Italian lighting designer
Elio Martinelli (Lucca, November 19, 1921–October 21, 2004) was a 20th century Italian lighting designer. His mid-century modern aesthetic celebrated streamlined form and elegant function and came to be a definitive design force of the era, a status reinforced by the fact that his creations have joined prestigious collections, including that of the Metropolitan Museum of Art in New York.
Born in Lucca in the wake of World War I, Martinelli studied at the Institute of Fine Arts in Florence with aspirations to become a scenographer. Following his studies, however, Martinelli began assisting in his father’s (Plinio) lighting business, where he used his study of theatrical set designs and lighting to contribute lighting fixtures to a variety of interiors. His ongoing projects for spaces ranged from private homes to popular restaurants and encouraged him to establish a small studio in a basement located in Piazza Bernardini in Lucca, from which he soon experienced high demand for his lighting creations. This early success spurred him to officially establish his own company, Martinelli Luce, in the early 1950s. The company is now a world-renowned manufacturer of lighting systems. read more
Taking his design sensibilities from what he saw as the simplicity of nature while also playing with new materials and geometry, Martinelli captivated audiences with his combination of streamlined geometry and radiant elegance. This combination elevated Martinelli’s fixtures to the status of enticing art objects rather than merely a functional means of illuminating a space, resulting in a body of work that attracted clients around the globe.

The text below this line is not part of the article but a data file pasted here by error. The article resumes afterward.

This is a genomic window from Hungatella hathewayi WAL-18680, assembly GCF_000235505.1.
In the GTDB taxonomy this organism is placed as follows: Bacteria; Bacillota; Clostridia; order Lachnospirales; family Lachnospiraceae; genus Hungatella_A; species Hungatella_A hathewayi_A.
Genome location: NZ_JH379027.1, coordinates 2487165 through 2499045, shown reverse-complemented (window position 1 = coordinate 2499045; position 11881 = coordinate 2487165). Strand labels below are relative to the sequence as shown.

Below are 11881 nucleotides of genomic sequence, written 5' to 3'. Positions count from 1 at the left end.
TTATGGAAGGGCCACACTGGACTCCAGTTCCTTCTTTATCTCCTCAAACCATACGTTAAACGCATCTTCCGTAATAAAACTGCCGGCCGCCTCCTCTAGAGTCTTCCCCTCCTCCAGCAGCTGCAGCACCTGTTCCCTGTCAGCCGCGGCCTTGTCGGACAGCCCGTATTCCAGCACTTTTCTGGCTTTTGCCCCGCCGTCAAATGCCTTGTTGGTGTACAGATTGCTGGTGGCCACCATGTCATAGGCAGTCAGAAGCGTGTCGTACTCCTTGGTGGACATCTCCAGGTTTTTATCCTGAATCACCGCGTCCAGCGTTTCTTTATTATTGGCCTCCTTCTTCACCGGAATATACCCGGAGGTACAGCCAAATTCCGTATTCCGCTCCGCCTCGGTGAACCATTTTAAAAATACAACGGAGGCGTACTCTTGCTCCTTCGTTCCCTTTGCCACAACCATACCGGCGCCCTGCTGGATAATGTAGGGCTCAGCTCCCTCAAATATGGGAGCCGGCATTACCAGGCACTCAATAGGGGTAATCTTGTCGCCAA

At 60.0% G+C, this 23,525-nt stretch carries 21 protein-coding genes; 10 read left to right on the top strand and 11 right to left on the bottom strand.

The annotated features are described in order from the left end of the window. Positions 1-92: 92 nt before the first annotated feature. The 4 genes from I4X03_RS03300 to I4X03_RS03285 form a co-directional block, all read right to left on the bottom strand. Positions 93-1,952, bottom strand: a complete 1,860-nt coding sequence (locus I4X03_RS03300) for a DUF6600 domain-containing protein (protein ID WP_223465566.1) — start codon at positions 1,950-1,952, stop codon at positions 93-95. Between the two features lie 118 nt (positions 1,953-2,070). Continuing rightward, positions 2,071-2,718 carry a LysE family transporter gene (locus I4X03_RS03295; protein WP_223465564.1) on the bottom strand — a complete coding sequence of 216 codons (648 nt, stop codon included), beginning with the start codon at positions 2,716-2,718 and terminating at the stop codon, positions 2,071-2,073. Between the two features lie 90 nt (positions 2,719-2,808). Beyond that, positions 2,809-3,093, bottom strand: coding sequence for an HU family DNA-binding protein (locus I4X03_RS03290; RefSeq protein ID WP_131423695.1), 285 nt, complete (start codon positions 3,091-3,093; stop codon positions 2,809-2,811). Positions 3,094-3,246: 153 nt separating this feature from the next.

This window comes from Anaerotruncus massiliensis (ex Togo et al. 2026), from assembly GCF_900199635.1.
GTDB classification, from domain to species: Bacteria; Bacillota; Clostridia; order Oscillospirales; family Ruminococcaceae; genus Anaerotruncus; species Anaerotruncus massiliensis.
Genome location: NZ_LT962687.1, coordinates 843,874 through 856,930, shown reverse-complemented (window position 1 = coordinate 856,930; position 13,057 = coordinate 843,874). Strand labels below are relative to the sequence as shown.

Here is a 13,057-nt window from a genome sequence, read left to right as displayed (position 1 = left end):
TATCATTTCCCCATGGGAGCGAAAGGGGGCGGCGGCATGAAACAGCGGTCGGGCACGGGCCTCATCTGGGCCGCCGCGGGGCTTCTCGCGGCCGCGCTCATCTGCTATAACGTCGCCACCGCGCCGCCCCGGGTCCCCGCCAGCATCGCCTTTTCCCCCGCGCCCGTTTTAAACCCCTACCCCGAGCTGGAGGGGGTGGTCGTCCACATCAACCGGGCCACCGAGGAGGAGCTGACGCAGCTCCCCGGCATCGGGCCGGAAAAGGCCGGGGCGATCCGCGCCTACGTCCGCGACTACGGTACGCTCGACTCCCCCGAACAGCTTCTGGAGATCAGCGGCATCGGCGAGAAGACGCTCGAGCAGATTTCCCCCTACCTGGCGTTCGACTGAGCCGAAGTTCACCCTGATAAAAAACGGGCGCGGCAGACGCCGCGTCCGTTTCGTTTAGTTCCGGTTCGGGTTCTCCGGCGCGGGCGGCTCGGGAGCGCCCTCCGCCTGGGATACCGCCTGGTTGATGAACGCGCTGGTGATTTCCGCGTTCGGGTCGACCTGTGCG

In 1966, Italian architect Gio Ponti invited Elio Martinelli to showcase his lamps at the inaugural Eurodomus exhibition, where he would return for the editions in 1968, 1970, and 1972. These showcases brought Martinelli’s designs to an even larger audience and increased the demand for his work throughout Europe and the United States. It was also during this decade that Martinelli created two of his most iconic creations, the Serpente lamp (1965) and the Cobra lamp (1968), both of which call upon the sinuous swerve of a snake to become the basis of sleek yet seductive desk lamps.
Part of the ongoing success of Martinelli’s work was due to his commitment to collaboration. Over the second half of the 20th century, Martinelli invited a wide array of designers into his studio. This illustrious group of alumni included figures from Gae Aulenti, who teamed up with Martinelli in 1966 to create the Pipistrello table lamp, and Brian Sironi, who designed the Elica lamp, which garnered the Martinelli Luce company the Compasso d’Oro Award in 2011. Other famous Elio Martinelli lamps that resulted from his willingness to experiment are Foglia, Bolla, Flex, Nuvole vagabonde, and Biconica. Other particularly “fun” lamp creations are the Rondini, Cavallo Pazzo, and Geronimo lamps.
Today, the Metropolitan Museum of Art in New York City, the Museès des Art Decoratifs in Montreal, and the Philadelphia Museum of Art, among other museums, hold several Martinelli Luce models, recognizing his valuable and brilliant contribution to lighting design.
Martinelli died in 2004, but Martinelli Luce continues to carry on its mission to create compelling, contemporary lighting. Testaments to this continued commitment is the Colibrì lamp, which was designed by Martinelli’s daughter, Emiliana, and achieved the iF Product Design Award in 2013.
Last updated: December 18, 2018
For additional information on Elio Martinelli, please visit:
“Elio Martinelli.” Martinelli Luce SPA.
“Martinelli Luce SPA.” Martinelli Luce SPA.
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